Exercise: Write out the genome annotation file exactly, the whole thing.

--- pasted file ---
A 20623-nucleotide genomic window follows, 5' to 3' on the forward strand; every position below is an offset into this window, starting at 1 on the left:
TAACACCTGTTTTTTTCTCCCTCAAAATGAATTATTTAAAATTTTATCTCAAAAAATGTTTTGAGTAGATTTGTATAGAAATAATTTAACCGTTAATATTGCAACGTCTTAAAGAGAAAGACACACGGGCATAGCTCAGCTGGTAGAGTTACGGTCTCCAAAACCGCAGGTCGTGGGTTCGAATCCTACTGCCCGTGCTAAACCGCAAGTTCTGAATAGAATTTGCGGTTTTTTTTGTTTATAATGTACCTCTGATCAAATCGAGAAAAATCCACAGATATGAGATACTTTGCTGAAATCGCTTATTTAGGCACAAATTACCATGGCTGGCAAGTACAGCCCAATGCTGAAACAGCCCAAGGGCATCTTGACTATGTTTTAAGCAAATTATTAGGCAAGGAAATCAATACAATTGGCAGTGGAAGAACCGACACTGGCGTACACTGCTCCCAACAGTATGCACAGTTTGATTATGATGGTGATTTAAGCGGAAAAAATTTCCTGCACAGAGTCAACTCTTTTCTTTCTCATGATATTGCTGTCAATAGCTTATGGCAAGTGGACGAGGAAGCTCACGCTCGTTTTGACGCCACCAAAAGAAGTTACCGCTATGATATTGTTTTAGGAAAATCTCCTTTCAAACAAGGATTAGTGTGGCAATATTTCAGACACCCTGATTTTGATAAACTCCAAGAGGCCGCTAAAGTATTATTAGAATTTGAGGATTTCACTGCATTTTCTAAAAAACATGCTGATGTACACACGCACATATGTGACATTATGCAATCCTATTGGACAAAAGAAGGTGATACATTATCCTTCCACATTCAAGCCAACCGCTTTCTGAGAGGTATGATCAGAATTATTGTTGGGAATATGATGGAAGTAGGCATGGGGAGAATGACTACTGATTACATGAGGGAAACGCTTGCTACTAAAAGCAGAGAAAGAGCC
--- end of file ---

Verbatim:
A 20623-nucleotide genomic window follows, 5' to 3' on the forward strand; every position below is an offset into this window, starting at 1 on the left:
TAACACCTGTTTTTTTCTCCCTCAAAATGAATTATTTAAAATTTTATCTCAAAAAATGTTTTGAGTAGATTTGTATAGAAATAATTTAACCGTTAATATTGCAACGTCTTAAAGAGAAAGACACACGGGCATAGCTCAGCTGGTAGAGTTACGGTCTCCAAAACCGCAGGTCGTGGGTTCGAATCCTACTGCCCGTGCTAAACCGCAAGTTCTGAATAGAATTTGCGGTTTTTTTTGTTTATAATGTACCTCTGATCAAATCGAGAAAAATCCACAGATATGAGATACTTTGCTGAAATCGCTTATTTAGGCACAAATTACCATGGCTGGCAAGTACAGCCCAATGCTGAAACAGCCCAAGGGCATCTTGACTATGTTTTAAGCAAATTATTAGGCAAGGAAATCAATACAATTGGCAGTGGAAGAACCGACACTGGCGTACACTGCTCCCAACAGTATGCACAGTTTGATTATGATGGTGATTTAAGCGGAAAAAATTTCCTGCACAGAGTCAACTCTTTTCTTTCTCATGATATTGCTGTCAATAGCTTATGGCAAGTGGACGAGGAAGCTCACGCTCGTTTTGACGCCACCAAAAGAAGTTACCGCTATGATATTGTTTTAGGAAAATCTCCTTTCAAACAAGGATTAGTGTGGCAATATTTCAGACACCCTGATTTTGATAAACTCCAAGAGGCCGCTAAAGTATTATTAGAATTTGAGGATTTCACTGCATTTTCTAAAAAACATGCTGATGTACACACGCACATATGTGACATTATGCAATCCTATTGGACAAAAGAAGGTGATACATTATCCTTCCACATTCAAGCCAACCGCTTTCTGAGAGGTATGATCAGAATTATTGTTGGGAATATGATGGAAGTAGGCATGGGGAGAATGACTACTGATTACATGAGGGAAACGCTTGCTACTAAAAGCAGAGAAAGAGCC